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MLB Opening Day 2016: How the Angels can win it all this year

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The Angels are set to kick off 2016 in a couple weeks, and with Spring Training finally giving some clarity as to how this team will look, it's about that time we all put on out our final prognostications for the squad. There are still some questions that need to be answered before Opening Day, but we'll get to that in another post. This post is going to take a VERY optimistic look at the various avenues or alleyways the team could go down that would lead them to the Promised Land: a World Series berth and, even better, taking home the title of world champs. So, here are the absolute best case scenarios for the various team divisions that could make 2016 a season to remember.

The starting rotation youth movement shows up BIG:

One of the most intriguing aspects coming into Spring Training, for me, was the starting rotation. You had 8 potential starters, but of course only five spots available. We were on the precipice of some entertaining and informative battles for starting rotation supremacy coming out of camp, but then, wouldn't you know it, some nagging injuries and sore body parts put an end to that real quick. With Jered Weaver's body aching and his fastball struggling and C.J. Wilson having to basically learn a new delivery from scratch to avoid pain, we're already crossing two guys off the list. Tyler Skaggs is also not as far progressed as the Angels would hope, especially since he hasn't pitched in a game since 2014. Between the Weaver and Wilson issues, and Matt Shoemaker having a bad Spring so far, this team is going to need some AMAZING starts from youngsters Garrett Richards, Andrew Heaney and Nick Tropeano. Once Skaggs is okay to get back in the rotation(probably towards the end of April), then he'll also form an important cog in the Angels' 2016 World Series machine. Hector Santiago will still be in the mix, doing his usual thing of one bad start followed by one good start, rinse, repeat. I just don't know how much I trust the arms of Weaver, Wilson and Shoemaker, right now, as much as it pains me to say it, so it's evident that if the Angels should find themselves in contention for the playoffs and beyond, it will be on the backs of the organization's talented, young hurlers showing up BIG TIME.

Surprise potency from the bottom of the lineup:

If Spring is any indication, then we shouldn't have to worry TOO much about the 1-3 hitters this year. Yunel Escobar, Daniel Nava and, of course, Mike Trout, all prove to be meshing just fine in their March ABs. You know what to expect, for better or worse, from Albert Pujols. Kole Calhoun will probably be a fine #5 hitter, continuing his great 2015 campaign. Where things get interesting is batters 6 through 9. If the team is going to have success, they'll need guys like Ji-Man Choi and/or C.J. Cron mashing and getting on base. They'll need Andrelton Simmons to do his best to replicate his 2015 season and improve upon it, and they'll need the usual spark plug heroics from Carlos Perez and folk hero Johnny Giavotella. The nucleus is there for a team that can get on base...they'll not be tasked to slug a ton or knock some dingers out of the park. No, they just need to get on base, and the opportunity is there. If they find themselves knocking on the door of a pennant come October, you'll probably be able to find it was on the back of one or two surprise standouts from the bottom of the Angels' order.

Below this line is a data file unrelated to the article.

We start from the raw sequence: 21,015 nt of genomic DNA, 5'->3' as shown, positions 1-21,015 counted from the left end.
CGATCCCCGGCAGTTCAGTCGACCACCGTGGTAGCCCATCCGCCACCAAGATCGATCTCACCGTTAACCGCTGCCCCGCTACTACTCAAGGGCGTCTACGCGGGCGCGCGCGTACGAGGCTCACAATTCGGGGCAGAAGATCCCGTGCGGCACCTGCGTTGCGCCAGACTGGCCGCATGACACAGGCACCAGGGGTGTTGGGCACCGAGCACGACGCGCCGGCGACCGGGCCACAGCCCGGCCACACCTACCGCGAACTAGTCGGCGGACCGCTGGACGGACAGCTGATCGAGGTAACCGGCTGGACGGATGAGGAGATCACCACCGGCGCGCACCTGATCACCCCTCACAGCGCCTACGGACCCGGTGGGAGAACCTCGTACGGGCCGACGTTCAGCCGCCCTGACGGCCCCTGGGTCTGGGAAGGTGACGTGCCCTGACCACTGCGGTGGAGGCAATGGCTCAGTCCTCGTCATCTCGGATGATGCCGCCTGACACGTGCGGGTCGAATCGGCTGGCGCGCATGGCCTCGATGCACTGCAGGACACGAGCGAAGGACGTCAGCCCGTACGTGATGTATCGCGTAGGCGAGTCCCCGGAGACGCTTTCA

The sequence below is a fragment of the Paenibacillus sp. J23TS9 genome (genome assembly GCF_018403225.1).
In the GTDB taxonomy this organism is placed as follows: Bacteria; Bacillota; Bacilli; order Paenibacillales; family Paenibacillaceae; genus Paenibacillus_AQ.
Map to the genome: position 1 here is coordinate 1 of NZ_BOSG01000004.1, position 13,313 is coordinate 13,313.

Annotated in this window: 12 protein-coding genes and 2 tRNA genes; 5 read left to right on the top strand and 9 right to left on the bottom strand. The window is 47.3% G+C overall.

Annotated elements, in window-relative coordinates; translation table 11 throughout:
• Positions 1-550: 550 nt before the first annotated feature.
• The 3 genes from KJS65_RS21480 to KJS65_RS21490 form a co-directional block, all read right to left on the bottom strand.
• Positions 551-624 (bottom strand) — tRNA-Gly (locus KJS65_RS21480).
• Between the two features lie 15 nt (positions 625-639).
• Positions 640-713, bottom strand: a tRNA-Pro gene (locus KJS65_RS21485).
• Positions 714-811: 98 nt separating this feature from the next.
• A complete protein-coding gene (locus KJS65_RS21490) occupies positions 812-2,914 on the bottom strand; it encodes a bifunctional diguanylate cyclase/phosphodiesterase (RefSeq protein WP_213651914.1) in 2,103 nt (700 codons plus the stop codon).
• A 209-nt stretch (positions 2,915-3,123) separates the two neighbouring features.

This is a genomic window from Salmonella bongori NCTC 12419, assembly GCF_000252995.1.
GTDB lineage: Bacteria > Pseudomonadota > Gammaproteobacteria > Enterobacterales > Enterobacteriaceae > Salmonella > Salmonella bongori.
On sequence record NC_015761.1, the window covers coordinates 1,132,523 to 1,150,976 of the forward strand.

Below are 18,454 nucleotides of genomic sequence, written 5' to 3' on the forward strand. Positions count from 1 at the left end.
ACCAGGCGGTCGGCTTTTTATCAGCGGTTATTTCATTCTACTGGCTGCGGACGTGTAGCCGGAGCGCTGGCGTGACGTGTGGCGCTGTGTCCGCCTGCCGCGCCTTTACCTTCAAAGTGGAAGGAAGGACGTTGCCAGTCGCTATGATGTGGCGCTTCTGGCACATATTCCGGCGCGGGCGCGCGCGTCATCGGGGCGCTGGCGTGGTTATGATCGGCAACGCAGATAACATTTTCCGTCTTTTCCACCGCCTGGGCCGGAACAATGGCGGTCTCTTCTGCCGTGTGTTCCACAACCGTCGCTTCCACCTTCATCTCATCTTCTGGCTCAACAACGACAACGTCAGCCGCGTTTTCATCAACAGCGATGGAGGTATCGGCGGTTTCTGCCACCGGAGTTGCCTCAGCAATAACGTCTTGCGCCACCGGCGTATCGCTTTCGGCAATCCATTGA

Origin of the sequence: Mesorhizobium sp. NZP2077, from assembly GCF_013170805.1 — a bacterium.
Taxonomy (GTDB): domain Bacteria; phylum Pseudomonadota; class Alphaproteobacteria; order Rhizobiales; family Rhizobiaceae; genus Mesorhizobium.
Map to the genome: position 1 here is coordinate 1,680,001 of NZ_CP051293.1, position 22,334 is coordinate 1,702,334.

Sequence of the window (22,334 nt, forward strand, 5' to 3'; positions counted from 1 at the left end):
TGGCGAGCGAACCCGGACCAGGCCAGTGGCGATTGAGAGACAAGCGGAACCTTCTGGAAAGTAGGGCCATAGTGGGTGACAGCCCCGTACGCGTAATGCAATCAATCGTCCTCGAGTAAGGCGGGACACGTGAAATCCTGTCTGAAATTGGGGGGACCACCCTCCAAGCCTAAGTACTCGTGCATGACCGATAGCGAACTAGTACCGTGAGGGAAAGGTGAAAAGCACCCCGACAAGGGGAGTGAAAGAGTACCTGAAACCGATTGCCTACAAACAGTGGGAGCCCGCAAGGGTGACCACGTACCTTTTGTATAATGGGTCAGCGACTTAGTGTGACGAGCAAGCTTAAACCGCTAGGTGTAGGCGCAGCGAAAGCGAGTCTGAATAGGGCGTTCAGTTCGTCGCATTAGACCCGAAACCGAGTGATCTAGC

Left field production:

This one's simple: they just need some production...ANY production...out of the probable left field platoon of Daniel Nava and Craig Gentry. It's that simple. Last year, they fought for a wild card spot even in the face of getting barely anything all season long from that position. If Nava and Gentry can get anywhere close to the production they're giving the Angels in Spring Training games, then the front office is going to look pretty darn smart, and fans will be fairly happy. The bar is it's a matter of much Nava and Gentry can clear it.

Bullpen stability:

There aren't any new names here, except for Al Alburquerque, and we can somewhat surmise what we're going to see out of him. There will be no bullpen surprises, as far as breakouts go. Not yet, at least(you could see someone like Greg Mahle get a call-up later in the season). If we're to be surprised and rewarded for this bunch, it will solely be from them exceeding their somewhat shaky 2015 season stats. Does Huston Street have another year in him of being a lights out closer, or will more morale-killing blown saves be in order? The starting pitching will be suspect at many points throughout the season, so it'll be on the bullpen to hold on to some leads in high scoring games. If the Angels bullpen staff can play up to their ability, then they'll be in good shape.

Again, these are "best case scenarios" and in the wild and wacky world of Major League Baseball, anything can happen, good or bad. But these components on the team are heading into the 2016 scrum with some heavy implications behind them. If we see these "best case scenarios" then I have no doubt that the Angels will be playing in the playoffs, and at that point, with their foot in the door, don't be surprised if they go all Jake Taylor on us and win the whole f****** thing. The dominoes have to not only fall just right, but they have to continue falling for about six months straight. No turning back now, time to get one last sip from the well of optimism...drink it in...and buckle up.